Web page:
Because I feel a little bit like this whole thing brings up that saying, just because you can, doesn’t mean you should. I definitely think that white people can and should write about racism, but I also think we need to be very sensitive to how we frame issues and whether or not we’re appropriating or promoting (harmful) stereotypes. (I’m looking at you, The Help.) And I think we have to accept that we don’t get the final say, no matter our intentions.

If you’re still here, I appreciate you listening to me ramble! I’d love to know what you think.

Some other links:

Seattle Review of Books

Tropics of Meta

New York Times

The Guardian

Freestyle Friday: In with the old, out with the new…

Okay, everyone. Get ready for a ramble! I’ve been trying to gather my thoughts on both the past reading year and the reading year ahead for several months. I had a pretty decent year in reading for 2019, clocking in at 51 books, and for the first time ever, I completed the 20/15/10 Books of Summer challenge hosted by Cathy at 746 Books. But it felt like when things missed for me, they missed big time. For example, I abandoned four books, which is high for me. Sometimes I set things aside to read another time because I’m not in the mood or simply too busy or distracted by another book. But these four books were just disappointing in any number of ways, and the worst offender of all was The Most Fun We Ever Had, by Claire Lombardo, a debut novel that was getting praise everywhere and apparently received a seven-figure advance. Ugh. The writing is so sloppy, the characters have no arc, the character relationships felt like something dreamed up by a fifteen-year-old…I’d say it’s like a Lifetime movie in novel form, but I don’t want to insult Lifetime. (Okay, apparently this is in development at HBO with Laura Dern and Amy Adams…maybe they’ll pull a Devil Wears Prada? I hated that book but oh, that movie! I love it!)

Another disappointment for me in 2019 was Ann Patchett’s The Dutch House. Everyone seemed to just love it. I thought it felt rushed and sloppy, at least at a plot level, and I was left with so many questions. I was still riding the high of Commonwealth (which I’ve read about five times), so I had huge expectations. Maybe I’ll try it again and listen to the Tom Hanks audio, which is apparently wonderful. I don’t like audio books per se, but Tom Hanks could probably be entertaining reading a seed catalog.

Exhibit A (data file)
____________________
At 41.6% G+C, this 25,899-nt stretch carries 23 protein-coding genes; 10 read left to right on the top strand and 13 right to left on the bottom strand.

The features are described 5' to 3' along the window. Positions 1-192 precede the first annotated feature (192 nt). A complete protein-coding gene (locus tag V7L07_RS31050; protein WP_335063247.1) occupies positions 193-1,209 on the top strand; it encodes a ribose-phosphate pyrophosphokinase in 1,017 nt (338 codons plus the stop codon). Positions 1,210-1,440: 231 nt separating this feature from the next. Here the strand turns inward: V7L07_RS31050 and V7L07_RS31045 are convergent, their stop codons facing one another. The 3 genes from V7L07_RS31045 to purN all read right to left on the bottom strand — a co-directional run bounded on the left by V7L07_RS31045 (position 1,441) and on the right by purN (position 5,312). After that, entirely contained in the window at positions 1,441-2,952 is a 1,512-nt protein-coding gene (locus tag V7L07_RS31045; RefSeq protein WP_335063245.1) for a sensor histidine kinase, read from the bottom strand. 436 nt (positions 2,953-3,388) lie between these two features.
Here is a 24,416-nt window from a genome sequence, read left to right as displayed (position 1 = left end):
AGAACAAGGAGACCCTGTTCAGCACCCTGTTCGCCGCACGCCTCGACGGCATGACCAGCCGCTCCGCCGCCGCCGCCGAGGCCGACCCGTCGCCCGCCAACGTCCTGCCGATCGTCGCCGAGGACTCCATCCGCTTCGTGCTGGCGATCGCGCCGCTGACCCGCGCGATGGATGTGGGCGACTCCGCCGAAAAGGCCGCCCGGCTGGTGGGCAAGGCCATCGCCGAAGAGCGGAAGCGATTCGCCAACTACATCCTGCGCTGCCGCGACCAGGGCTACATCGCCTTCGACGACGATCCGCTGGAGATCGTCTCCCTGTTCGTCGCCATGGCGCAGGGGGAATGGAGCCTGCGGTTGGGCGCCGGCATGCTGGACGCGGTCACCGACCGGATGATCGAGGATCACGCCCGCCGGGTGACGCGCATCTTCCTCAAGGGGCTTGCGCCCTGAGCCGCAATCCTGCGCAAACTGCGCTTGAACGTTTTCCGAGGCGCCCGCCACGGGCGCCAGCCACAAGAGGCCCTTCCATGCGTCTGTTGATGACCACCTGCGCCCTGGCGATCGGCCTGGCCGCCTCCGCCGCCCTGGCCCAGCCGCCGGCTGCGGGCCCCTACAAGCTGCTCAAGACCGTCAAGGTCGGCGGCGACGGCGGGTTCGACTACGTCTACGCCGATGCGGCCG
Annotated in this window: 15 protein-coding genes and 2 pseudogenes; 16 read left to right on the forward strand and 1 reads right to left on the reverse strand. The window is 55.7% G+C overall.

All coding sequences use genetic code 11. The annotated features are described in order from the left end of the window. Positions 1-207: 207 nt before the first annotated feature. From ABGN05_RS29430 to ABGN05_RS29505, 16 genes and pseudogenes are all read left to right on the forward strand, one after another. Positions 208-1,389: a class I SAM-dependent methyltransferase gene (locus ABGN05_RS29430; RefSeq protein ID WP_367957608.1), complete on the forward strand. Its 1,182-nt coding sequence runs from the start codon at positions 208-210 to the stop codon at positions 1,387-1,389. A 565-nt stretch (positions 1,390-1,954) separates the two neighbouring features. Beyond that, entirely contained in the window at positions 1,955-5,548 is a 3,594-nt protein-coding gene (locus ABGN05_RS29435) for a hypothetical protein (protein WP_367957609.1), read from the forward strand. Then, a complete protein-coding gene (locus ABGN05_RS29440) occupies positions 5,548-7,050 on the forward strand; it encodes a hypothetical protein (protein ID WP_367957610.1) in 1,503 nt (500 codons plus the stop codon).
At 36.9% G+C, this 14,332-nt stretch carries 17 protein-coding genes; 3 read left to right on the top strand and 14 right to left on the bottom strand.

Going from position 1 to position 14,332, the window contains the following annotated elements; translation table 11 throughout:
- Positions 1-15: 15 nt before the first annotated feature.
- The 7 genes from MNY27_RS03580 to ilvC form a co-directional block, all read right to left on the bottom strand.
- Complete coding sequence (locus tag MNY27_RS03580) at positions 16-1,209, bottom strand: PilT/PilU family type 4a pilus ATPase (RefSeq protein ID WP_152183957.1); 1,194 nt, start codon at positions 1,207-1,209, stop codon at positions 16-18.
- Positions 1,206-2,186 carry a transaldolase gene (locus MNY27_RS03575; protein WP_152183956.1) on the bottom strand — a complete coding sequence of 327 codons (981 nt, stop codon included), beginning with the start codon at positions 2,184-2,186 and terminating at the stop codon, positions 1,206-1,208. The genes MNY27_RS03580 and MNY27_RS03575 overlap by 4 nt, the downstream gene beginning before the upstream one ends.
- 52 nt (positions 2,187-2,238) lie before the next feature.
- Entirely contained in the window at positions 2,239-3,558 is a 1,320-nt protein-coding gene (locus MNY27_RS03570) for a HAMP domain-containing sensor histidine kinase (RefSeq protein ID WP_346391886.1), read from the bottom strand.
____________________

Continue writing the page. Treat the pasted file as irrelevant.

But let’s talk about what I loved! I had four super-favorites (yes, that’s what I’m calling them, because it’s better than “my most favorite favorites”): S.M. Hulse’s Black River, Kate Atkinson’s A God in Ruins, Kayla Rae Whitaker’s The Animators, and Olive, Again, by Elizabeth Strout. Black River is spare, melancholy, and tender in all the best ways. It was so well done, I read it twice in a row. (So technically I read 52 books, yes?) If you like Kent Haruf you must pick this one up as soon as possible. Trust me, you will not be disappointed.

Kate Atkinson’s A God in Ruins—my god. This novel revisits the Todd family from Life After Life, only this time the main protagonist is Ursula’s youngest brother Teddy. The books spans his entire life, and it’s a more traditional form, although it’s multi POV and bounces around a bit across the years. But the ending! What she did with the ending! Ah, see, I can’t spoil it for you. Atkinson’s writing is so engaging, I did not want to set this down. It was one of my favorite books from the last decade, and honestly I think it’s one of the best books I’ve ever read. I plan to re-read it again in 2020. More on that in a bit.

The book that surprised me the most was The Animators. It was wildly popular several years ago, which made me wary. Yet it kept popping back into my mind, so finally this summer I bought the ebook with some credit and I was hooked from page one. Sharon and Mel are such wonderful creations, their friendship is so realistically and richly presented…I was simply blown away. This book broke me and lifted me up and broke me and brought me up one more time. Lately I’ve been feeling wary of popular debut novels. I’d say in the last five years especially, most debuts have been disappointing. I’m not sure if it’s Book of the Month hype, Instagram, book prizes, or all of the above that are to blame. That said, this one deserved every bit of hype and then some. Why can’t they make this into a movie or series? The soundtrack would be amazing…and so many cool opportunities for animation!

(Do you guys occasionally get specific actors stuck in your head as characters? It only happens rarely for me, but I saw Mackenzie Davis from Halt and Catch Fire as Mel. Right now I am reading Tea Obreht’s Inland, and I keep picturing Merritt Wever as Nora. If you haven’t seen Godless on Netflix, watch it! And I must mention, in my mind, the young Philip Seymour Hoffman will always, always be who I see as Bunny in The Secret History. I read the book before I was familiar with him as an actor, but the first time I saw him on screen, the first word that popped into my head was Bunny.)

Well, and then there’s Olive. You either love her or you don’t, I suppose. I love her, but more than the character, I love Strout’s keen eye, dry wit, and overall empathy for her characters, as well as her seamless prose. She has quickly become one of my very favorite writers. I’ll definitely be re-reading Strout in 2020, although the first one I plan to reread is Amy and Isabelle, which was Strout’s debut. (Kind of ironic given all my complaints about debut novels in this post, I know.)